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Let the reinvention begin

April 16, 2019

Leading the social enterprise: Reinvent with a human focus comes at an inflection point in the disruptive course of global economic, social, and technological change. And it offers a bold call to action: Organizations must put humans at the center of their business strategies and bring meaning back to the workplace.

As US Human Capital Leader Erica Volini explained, the factors behind the rise of the social enterprise—the growing power of the individual, a decline in trust in government, and the influx of technology—are not going away. And neither is the social enterprise. Fifty-three percent of our nearly 10,000 survey respondents across 119 countries believe the social enterprise will be more important in three years than it is today.

Leading the social enterprise is going to take more than mission statements and social impact programs. Organizations must go beyond purpose because, although it can guide, inspire, and serve as a framework for the social enterprise, purpose is about the organization. It doesn’t address the day-to-day realities of modern workers who are asking themselves what their individual roles will be in the future of work. That question can only be answered by focusing on meaning.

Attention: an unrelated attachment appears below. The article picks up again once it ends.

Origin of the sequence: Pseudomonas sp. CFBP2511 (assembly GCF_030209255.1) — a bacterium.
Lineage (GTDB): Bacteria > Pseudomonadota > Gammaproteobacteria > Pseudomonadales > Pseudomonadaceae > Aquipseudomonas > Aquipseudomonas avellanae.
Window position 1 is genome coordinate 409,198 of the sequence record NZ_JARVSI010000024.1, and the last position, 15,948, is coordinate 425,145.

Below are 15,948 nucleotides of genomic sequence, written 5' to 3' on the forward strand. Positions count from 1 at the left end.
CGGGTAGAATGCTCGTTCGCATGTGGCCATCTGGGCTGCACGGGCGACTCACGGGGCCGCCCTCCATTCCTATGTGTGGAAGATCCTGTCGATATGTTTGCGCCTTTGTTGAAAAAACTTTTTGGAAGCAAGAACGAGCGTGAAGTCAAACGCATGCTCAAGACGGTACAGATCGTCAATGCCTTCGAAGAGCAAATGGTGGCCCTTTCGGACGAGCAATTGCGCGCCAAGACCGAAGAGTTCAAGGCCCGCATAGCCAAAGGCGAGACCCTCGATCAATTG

But how can organizations bring meaning back to work and the worker when:

  • Fifty-one percent of organizations surveyed believe their workers are not satisfied with their job design
  • Only 18 percent believe they have a transparent and open model
  • Fifty-six percent of respondents feel it is easier to find a new job at an outside organization than within their current organization
  • Eighty percent say they are predicting growth in AI and cognitive technologies over the next few years, but only 26 percent are ready to address technology in the workplace
  • Only 30 percent are effectively developing leaders to meet today’s evolving challenges

By coming together in a symphonic way to seize the opportunity this moment presents, social enterprise leaders can leverage the power of technology to reinvent timeless human capital challenges—jobs, learning, rewards, experience, and leadership. The 2019 Global Human Capital Trends directly speak to the “what” of this human-focused reinvention challenge across: